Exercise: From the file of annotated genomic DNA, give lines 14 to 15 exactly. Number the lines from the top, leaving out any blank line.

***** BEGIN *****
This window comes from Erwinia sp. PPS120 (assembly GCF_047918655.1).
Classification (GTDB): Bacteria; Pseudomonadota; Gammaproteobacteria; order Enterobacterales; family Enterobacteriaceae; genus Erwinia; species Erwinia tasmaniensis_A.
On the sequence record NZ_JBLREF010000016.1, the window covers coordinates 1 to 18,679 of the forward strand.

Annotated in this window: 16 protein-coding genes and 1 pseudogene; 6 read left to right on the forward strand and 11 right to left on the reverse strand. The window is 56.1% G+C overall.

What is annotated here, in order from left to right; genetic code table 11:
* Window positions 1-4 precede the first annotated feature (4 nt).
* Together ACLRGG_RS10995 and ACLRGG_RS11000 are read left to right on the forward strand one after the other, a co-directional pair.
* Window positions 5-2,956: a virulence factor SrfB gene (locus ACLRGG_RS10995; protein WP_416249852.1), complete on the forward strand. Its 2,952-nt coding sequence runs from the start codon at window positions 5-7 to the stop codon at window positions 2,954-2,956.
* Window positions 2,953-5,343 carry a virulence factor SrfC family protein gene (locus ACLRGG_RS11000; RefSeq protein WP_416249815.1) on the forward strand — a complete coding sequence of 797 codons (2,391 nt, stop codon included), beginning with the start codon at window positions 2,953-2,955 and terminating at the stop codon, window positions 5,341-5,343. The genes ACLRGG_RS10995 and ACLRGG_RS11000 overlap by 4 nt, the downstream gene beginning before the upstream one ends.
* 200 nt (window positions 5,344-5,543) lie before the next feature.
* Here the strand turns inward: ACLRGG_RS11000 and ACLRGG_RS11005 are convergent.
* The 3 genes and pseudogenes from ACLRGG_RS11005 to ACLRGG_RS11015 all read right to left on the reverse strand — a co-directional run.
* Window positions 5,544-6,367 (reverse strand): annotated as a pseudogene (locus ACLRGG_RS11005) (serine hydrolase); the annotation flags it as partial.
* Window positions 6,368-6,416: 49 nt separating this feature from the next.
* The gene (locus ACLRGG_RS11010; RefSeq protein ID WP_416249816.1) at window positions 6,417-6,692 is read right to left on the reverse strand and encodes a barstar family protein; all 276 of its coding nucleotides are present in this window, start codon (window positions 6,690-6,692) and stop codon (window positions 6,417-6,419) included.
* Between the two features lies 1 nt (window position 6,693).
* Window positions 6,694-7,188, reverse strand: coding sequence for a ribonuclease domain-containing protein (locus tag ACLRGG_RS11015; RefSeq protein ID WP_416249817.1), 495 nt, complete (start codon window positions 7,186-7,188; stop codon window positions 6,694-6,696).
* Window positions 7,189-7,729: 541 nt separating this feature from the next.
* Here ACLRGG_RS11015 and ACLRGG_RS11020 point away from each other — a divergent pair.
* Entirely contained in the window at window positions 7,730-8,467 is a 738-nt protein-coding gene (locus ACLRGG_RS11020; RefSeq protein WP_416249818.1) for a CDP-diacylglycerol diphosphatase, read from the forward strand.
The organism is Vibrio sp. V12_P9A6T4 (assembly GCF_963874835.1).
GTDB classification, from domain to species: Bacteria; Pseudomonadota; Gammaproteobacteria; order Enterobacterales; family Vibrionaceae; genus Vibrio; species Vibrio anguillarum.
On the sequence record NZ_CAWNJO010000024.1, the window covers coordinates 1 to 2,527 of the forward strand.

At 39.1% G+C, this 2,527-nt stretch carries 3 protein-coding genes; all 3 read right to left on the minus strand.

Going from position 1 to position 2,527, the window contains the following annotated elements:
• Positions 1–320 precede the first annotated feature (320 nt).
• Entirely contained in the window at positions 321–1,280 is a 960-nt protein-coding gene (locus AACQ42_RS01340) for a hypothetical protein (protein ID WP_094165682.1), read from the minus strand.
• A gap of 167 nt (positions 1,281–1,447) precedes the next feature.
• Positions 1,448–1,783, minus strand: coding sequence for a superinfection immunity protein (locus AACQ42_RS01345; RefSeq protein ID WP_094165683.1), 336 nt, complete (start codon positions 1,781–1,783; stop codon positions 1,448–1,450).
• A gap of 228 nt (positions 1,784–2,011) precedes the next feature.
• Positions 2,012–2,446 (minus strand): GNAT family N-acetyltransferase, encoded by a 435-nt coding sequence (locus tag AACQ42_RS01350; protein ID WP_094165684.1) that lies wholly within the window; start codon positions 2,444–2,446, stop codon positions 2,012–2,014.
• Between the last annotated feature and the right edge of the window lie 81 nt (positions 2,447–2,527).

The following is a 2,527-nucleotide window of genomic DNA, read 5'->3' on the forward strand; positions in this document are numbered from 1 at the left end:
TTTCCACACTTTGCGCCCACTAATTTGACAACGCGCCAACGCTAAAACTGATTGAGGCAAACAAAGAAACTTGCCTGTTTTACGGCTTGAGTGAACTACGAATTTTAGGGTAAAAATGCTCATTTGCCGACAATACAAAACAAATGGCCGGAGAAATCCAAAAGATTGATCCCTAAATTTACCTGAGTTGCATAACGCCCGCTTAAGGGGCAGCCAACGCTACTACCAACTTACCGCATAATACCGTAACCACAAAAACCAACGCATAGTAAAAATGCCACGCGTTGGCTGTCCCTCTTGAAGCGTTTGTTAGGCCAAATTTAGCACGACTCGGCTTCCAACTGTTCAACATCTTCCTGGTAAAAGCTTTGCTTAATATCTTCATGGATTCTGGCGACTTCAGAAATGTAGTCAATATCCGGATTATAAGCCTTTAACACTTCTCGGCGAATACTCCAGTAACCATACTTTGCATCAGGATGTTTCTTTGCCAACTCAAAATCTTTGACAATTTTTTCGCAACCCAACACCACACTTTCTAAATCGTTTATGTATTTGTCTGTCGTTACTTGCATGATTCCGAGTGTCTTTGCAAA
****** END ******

* Window positions 6,368-6,416: 49 nt separating this feature from the next.
* The gene (locus ACLRGG_RS11010; RefSeq protein ID WP_416249816.1) at window positions 6,417-6,692 is read right to left on the reverse strand and encodes a barstar family protein; all 276 of its coding nucleotides are present in this window, start codon (window positions 6,690-6,692) and stop codon (window positions 6,417-6,419) included.